June 28, 2022

Volume XII, Number 179

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June 27, 2022

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Data Privacy Part 1: The New Currency Businesses Should Protect and Here's How

THIS IS PART 1 OF 2 IN A SERIES.

Data is king in today's digital economy. The estimated net worth of this global data market is forecast to hit nearly $235 billion by 2026, meaning collecting and sharing personal information is big business. 

But with various regulations affecting how companies collect, store, and share data, including the California Privacy Act and EU's General Data Protection Regulation, and more consumers being concerned about how their data is used, data privacy is quickly becoming good for business.   

For companies to safely take advantage of this marketing tool, here are some things you should know about data privacy to help your organization handle data the right way.

What is Personal Data? 

The answer: it depends. 

The definition of personal data can vary from state to state and country to country, making this a potential compliance nightmare. Complicating matters is the public's perception of what also constitutes personal information, regardless of any legal definitions. 

This can put businesses in a no-win situation.  On the one hand, violating regulations can cause costly fines and hit to a company's reputation. On the other, even if the leaked information wasn't classified as protected information, it can still result in a company losing consumer business.

The Data Golden Rule 

Respecting consumers’ privacy is a smart strategy for inspiring trust and enhancing reputation and growth in your business. 

Therefore, treat consumers' private information like you want your personal data to be treated. Be upfront about what information your organization collects and why, and only gather information pertinent to your business. 

Have a transparent and informative privacy policy posted on your website or mobile app, and keep it up to date.

Conduct Privacy Audits 

Conducting routine privacy assessments and audits are a good way of identifying deficits in your data privacy policy.  Researching and adopting a privacy framework can also help you manage risk and create a culture of privacy in your organization by building privacy into your business. 

There are many different frameworks and some may work better than others depending on the company. These resources can help organizations get a sense of how to get started: NIST Privacy FrameworkAICPA Privacy Management FrameworkISO/IEC 27701 - International Standard for Privacy Information Management.

Managing Third-Party Data Sharing 

Notable data breaches, such as the cyberattacks on SolarWinds, Microsoft Exchange, and Accellion, have shown that vendor and other third-party breaches can affect your company as if it was the one directly attacked.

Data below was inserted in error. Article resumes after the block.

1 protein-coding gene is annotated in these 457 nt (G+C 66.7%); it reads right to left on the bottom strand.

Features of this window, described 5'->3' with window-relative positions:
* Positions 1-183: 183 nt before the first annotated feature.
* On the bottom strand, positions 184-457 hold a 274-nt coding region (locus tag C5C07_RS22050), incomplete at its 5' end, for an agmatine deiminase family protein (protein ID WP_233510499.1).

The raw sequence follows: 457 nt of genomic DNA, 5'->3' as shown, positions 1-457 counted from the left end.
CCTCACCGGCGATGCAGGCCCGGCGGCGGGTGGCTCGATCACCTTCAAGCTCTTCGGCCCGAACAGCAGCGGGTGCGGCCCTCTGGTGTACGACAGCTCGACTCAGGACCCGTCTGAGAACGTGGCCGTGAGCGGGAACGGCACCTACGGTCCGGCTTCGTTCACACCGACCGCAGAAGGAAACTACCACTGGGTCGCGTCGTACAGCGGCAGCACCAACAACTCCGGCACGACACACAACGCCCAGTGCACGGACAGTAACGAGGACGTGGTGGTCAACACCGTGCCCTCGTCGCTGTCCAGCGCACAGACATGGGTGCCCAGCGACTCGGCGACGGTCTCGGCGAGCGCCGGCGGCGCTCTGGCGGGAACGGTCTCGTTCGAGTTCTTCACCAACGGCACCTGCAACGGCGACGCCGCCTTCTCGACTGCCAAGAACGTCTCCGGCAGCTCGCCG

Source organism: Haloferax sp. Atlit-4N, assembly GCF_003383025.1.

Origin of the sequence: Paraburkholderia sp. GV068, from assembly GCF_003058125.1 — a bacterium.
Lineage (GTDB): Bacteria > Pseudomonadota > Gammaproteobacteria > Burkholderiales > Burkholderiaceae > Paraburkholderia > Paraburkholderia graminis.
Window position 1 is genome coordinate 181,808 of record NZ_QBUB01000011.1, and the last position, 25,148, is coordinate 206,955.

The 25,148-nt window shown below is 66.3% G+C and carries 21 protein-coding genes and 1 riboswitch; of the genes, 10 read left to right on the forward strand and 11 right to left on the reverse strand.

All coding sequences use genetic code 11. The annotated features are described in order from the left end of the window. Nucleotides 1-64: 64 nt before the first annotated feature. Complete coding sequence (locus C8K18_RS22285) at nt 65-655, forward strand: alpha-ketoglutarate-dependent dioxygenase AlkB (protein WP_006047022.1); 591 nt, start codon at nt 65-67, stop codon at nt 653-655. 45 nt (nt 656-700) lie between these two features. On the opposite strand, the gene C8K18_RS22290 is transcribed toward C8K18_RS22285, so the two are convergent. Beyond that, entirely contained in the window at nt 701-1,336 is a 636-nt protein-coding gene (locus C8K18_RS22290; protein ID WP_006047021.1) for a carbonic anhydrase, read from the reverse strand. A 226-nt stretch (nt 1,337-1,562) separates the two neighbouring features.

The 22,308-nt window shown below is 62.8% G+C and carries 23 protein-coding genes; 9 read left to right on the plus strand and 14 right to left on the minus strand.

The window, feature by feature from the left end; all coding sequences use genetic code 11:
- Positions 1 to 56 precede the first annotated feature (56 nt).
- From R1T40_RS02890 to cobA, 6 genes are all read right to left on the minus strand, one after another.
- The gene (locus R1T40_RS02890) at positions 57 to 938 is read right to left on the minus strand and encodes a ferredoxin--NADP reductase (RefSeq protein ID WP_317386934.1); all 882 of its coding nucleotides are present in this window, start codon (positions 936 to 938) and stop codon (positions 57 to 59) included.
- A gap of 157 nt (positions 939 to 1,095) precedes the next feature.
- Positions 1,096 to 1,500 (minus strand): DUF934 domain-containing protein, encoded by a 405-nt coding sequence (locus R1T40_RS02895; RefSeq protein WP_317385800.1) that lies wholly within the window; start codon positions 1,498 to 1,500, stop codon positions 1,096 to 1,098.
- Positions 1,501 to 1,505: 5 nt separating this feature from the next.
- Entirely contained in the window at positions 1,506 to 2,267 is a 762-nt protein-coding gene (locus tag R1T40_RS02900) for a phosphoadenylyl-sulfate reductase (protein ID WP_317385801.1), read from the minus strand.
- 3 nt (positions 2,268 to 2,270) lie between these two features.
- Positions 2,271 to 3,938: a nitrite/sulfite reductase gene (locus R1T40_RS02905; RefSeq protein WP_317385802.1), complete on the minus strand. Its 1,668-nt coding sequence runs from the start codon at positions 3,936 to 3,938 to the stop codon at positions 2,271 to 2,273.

The same way you review your privacy policy, you should also conduct a thorough review of your third-party vendor. Companies need to have a rigorous checklist to ensure that their partners are taking cybersecurity and data privacy as seriously as your business.

Here are a few questions you should ask to get started: 

  • Does your company have written business continuity/disaster recovery plans? Are these plans tested periodically?

  • Does your company hire an external audit firm to perform a compliance review of your operational controls?

  • Does your company have a pre-employment screening policy for employees and contractors?

  • Are files and records reviewed, retained, and purged according to legal requirements, contractual obligations, and service level agreements?

Make Data Privacy Everyone's Job

From opening phishing emails to leaving company computers unsecured, employees can often be the chink in your company's data privacy armor. Training your employees to be stewardesses of personal information is your first line of defense against external threats. It also creates a work culture that prioritizes privacy within their organization.

Look to educate employees on your company’s privacy policy and teach new employees about their role in your privacy culture during the onboarding process. 

Businesses can also build on fundamentals by setting up ongoing training and awareness sessions, establishing fireside chats with leadership around cybersecurity, and building toolkits for employees to refer to daily. 

Conclusion 

Data privacy is one of the few things businesses can't afford to get wrong. Therefore, businesses must put their best foot forward regarding data privacy. These few steps can help them make significant strides in developing better privacy habits.

© 2022 Ward and Smith, P.A.. All Rights Reserved.National Law Review, Volume XII, Number 91
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About this Author

Angela doughty, Ward and Smith, IP Attorney
Trademark Specialist

Angela leads the firm's Intellectual Property practice and is a North Carolina State Bar Board Certified Specialist in Trademark Law.  She routinely counsels and assists clients with identifying, protecting, and enforcing their U.S. and international intellectual property rights; anti-counterfeiting and U.S. Customs matters; Internet and domain law issues, including proceedings before the National Arbitration Forum and World Intellectual Property Organization; website terms of use and privacy policies; branding and franchising agreements; software development and...

252-672-5471
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